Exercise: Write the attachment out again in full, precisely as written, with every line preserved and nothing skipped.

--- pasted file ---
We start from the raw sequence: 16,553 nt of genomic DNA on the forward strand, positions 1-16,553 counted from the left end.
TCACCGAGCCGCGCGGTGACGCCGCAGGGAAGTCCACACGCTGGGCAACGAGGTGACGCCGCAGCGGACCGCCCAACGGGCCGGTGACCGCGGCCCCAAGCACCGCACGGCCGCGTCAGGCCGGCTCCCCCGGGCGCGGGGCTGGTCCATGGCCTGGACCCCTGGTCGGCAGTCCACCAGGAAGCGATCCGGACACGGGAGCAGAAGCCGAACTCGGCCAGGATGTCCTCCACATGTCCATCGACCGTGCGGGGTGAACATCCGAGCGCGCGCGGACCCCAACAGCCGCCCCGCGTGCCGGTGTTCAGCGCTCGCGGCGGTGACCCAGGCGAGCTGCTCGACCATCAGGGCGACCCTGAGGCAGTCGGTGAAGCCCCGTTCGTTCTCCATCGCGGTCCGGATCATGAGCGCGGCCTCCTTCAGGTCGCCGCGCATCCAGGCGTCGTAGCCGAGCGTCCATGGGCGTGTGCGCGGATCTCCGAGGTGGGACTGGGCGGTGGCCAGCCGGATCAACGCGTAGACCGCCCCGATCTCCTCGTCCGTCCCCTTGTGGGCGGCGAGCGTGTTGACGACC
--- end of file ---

We start from the raw sequence: 16,553 nt of genomic DNA on the forward strand, positions 1-16,553 counted from the left end.
TCACCGAGCCGCGCGGTGACGCCGCAGGGAAGTCCACACGCTGGGCAACGAGGTGACGCCGCAGCGGACCGCCCAACGGGCCGGTGACCGCGGCCCCAAGCACCGCACGGCCGCGTCAGGCCGGCTCCCCCGGGCGCGGGGCTGGTCCATGGCCTGGACCCCTGGTCGGCAGTCCACCAGGAAGCGATCCGGACACGGGAGCAGAAGCCGAACTCGGCCAGGATGTCCTCCACATGTCCATCGACCGTGCGGGGTGAACATCCGAGCGCGCGCGGACCCCAACAGCCGCCCCGCGTGCCGGTGTTCAGCGCTCGCGGCGGTGACCCAGGCGAGCTGCTCGACCATCAGGGCGACCCTGAGGCAGTCGGTGAAGCCCCGTTCGTTCTCCATCGCGGTCCGGATCATGAGCGCGGCCTCCTTCAGGTCGCCGCGCATCCAGGCGTCGTAGCCGAGCGTCCATGGGCGTGTGCGCGGATCTCCGAGGTGGGACTGGGCGGTGGCCAGCCGGATCAACGCGTAGACCGCCCCGATCTCCTCGTCCGTCCCCTTGTGGGCGGCGAGCGTGTTGACGACC